I have to tell you about one more Thanksgiving dish, and then I promise to move on. As usual, I was indecisive about what dessert should be, and I considered everything from a chocolate and caramel tart to various pumpkin creations. In the end, fall fruits won. Actually, that’s not entirely true. I saw a crumb tart that was originally made with summer fruits, and the crumb topping and crisp-edged crust are what won me over. Crammed away in my files, the page with this tart had been cut from the June 1999 issue of Living magazine, and the recipe is online. I decided to switch out the raspberries and plums from the original version and use granny smith apples and cranberries instead. The important thing here, though, is really the crust. It was made with ground hazelnuts and cinnamon, and it was pressed into a spring-form pan and up the sides. I was sure that as soon as the tart finished baking, cooled, and the ring was loosened, the tall sides of the crust would crumble and fall into pieces. I was thrilled to be wrong. The lacy, crisp edges of crust held their shape perfectly even after the tart was cut for serving. There is one other interesting detail about this tart, and that’s the custard in the filling. After adding cranberries and apple pieces to the blind-baked crust, some custard was poured over the top to settle its way in and around all the fruit. With crust edges that didn’t crumble, a custard and fruit filling, and the golden crumb topping, this dessert scored well in all categories.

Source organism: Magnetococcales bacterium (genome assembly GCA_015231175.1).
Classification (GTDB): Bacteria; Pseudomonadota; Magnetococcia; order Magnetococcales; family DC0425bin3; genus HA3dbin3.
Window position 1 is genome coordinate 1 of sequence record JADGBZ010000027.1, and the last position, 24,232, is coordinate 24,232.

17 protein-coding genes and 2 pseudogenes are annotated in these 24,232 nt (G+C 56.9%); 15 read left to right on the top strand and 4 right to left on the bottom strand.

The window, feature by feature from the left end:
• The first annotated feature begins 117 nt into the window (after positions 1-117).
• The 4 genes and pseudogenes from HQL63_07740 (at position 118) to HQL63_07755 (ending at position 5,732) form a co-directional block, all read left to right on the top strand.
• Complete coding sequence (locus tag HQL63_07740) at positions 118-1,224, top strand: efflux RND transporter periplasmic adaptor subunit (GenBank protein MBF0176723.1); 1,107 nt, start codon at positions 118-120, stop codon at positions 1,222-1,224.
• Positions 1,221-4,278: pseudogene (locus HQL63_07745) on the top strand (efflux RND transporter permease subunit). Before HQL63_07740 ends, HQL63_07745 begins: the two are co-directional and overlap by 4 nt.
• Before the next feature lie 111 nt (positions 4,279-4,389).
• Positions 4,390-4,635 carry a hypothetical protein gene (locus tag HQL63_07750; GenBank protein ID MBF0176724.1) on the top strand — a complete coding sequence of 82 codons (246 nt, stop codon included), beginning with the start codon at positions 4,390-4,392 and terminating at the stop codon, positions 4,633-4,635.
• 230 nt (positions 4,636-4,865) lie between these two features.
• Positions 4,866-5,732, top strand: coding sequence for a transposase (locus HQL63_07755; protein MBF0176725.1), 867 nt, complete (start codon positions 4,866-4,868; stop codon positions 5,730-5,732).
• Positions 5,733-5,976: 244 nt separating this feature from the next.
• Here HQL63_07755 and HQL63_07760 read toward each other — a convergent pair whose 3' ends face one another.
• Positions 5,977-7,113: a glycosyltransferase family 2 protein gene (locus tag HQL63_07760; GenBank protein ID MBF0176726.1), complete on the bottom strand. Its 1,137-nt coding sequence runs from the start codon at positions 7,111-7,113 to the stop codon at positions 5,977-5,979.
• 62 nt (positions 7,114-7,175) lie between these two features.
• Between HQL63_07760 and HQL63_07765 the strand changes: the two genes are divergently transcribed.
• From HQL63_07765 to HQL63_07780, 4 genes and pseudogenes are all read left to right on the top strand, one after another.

First up was toasting the hazelnuts and rubbing them in a towel to remove the skins. Then, they went into a food processor and were pulsed until medium fine. The ground nuts were transferred to a stand mixer bowl, and flour, sugar, light brown sugar, cinnamon, and salt were added. Cold pieces of butter were added next, and it was mixed until crumbs started sticking together. Three cups of the crumb mixture was pressed into a spring-form pan, and the rest was set aside. The crust was then baked for about 20 minutes. Meanwhile, the apples were sliced, and the cranberries were washed. The custard was made with flour, sugar, an egg and an egg yolk, heavy cream, cinnamon, salt, and nutmeg. The fruit was placed in the baked and cooled crust, and the custard was poured over it. The remaining crumb mixture was sprinkled on top, and the tart baked for 50 minutes. I wasn’t completely happy with the color of the crumb topping after that amount of time, so I turned on the broiler for a few minutes to brown the crumbs a bit more. For serving, I topped each piece with whipped creme fraiche.
The custard in the filling is just enough to hold the fruit together well. The flavor and texture are really all about the fruit. But, it was the nutty, golden crust and crumb topping that stole the show in my opinion. The crust edges held their shape so nicely, and the buttery, golden crumbs on top were just right with the sweet-tart filling.